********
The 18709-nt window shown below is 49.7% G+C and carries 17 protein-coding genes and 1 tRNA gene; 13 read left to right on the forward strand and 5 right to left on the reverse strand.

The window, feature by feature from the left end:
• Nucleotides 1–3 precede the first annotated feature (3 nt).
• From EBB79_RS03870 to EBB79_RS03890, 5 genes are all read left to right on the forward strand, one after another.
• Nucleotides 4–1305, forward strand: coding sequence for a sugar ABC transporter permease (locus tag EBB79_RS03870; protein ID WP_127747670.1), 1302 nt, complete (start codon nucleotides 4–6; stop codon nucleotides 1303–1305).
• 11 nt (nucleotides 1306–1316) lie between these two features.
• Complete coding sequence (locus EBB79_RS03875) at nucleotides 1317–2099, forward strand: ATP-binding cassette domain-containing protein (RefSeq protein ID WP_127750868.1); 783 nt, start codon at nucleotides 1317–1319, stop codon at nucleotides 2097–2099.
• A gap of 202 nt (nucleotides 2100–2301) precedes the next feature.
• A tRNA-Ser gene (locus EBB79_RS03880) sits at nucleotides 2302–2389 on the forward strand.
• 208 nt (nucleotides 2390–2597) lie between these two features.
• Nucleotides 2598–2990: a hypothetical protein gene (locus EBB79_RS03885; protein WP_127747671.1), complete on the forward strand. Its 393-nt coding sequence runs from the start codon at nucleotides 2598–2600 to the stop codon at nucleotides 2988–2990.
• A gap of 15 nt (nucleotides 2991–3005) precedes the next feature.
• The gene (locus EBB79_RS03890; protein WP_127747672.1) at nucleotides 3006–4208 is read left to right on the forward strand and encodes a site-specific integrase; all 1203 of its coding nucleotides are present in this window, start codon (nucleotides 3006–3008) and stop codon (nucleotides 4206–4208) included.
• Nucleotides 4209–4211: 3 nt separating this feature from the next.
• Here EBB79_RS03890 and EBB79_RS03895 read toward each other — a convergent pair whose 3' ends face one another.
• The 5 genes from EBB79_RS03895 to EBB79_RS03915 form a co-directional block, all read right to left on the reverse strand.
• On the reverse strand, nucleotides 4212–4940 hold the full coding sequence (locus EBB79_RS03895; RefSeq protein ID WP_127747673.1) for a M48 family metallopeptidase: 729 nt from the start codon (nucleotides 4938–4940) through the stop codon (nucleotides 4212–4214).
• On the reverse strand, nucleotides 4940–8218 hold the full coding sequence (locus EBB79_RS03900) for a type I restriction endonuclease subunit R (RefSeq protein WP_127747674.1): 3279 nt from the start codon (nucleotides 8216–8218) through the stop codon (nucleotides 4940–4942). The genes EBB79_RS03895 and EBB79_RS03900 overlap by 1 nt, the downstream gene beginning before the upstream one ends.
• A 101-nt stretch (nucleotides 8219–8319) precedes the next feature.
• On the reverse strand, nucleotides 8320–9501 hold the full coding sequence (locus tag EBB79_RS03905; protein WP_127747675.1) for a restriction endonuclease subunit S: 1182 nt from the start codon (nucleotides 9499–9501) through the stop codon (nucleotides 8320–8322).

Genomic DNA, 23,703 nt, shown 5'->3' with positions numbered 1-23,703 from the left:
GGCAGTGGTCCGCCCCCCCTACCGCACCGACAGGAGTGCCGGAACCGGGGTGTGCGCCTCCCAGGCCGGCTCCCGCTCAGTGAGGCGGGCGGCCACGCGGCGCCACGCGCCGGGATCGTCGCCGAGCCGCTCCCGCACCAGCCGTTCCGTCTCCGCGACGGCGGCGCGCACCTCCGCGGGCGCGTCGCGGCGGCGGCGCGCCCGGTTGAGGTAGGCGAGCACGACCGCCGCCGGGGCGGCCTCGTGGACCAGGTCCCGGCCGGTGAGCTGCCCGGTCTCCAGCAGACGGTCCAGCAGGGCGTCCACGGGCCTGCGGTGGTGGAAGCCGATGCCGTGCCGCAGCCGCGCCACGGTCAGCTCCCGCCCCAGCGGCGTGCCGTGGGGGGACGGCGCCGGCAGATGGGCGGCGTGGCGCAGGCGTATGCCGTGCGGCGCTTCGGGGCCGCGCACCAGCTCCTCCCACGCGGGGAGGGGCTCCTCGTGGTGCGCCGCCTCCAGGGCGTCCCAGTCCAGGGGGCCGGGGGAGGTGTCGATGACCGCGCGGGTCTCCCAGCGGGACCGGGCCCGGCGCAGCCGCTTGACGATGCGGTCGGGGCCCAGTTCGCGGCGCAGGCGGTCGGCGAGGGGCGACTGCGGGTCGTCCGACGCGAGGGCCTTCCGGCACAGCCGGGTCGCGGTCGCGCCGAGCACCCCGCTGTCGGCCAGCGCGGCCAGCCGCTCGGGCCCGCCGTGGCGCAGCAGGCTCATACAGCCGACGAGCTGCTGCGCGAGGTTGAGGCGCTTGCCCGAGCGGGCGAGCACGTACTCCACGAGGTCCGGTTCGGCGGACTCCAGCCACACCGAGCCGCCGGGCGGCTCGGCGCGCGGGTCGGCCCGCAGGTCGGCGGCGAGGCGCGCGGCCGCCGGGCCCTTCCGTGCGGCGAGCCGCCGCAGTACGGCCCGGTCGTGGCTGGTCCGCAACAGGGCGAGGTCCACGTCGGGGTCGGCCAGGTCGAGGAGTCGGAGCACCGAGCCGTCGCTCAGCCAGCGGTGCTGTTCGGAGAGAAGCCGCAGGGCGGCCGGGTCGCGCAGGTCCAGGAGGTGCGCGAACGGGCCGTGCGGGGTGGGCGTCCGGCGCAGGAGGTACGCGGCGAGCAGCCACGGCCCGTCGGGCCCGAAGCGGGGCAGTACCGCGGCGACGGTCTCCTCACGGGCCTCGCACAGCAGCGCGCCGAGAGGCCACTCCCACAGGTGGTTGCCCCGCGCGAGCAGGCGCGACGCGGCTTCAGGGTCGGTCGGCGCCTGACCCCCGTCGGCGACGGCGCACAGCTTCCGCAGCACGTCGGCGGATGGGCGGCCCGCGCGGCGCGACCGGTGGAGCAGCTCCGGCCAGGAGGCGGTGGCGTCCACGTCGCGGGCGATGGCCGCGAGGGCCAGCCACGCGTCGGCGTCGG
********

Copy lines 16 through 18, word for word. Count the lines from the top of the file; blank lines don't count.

• The 5 genes from EBB79_RS03895 to EBB79_RS03915 form a co-directional block, all read right to left on the reverse strand.
• On the reverse strand, nucleotides 4212–4940 hold the full coding sequence (locus EBB79_RS03895; RefSeq protein ID WP_127747673.1) for a M48 family metallopeptidase: 729 nt from the start codon (nucleotides 4938–4940) through the stop codon (nucleotides 4212–4214).
• On the reverse strand, nucleotides 4940–8218 hold the full coding sequence (locus EBB79_RS03900) for a type I restriction endonuclease subunit R (RefSeq protein WP_127747674.1): 3279 nt from the start codon (nucleotides 8216–8218) through the stop codon (nucleotides 4940–4942). The genes EBB79_RS03895 and EBB79_RS03900 overlap by 1 nt, the downstream gene beginning before the upstream one ends.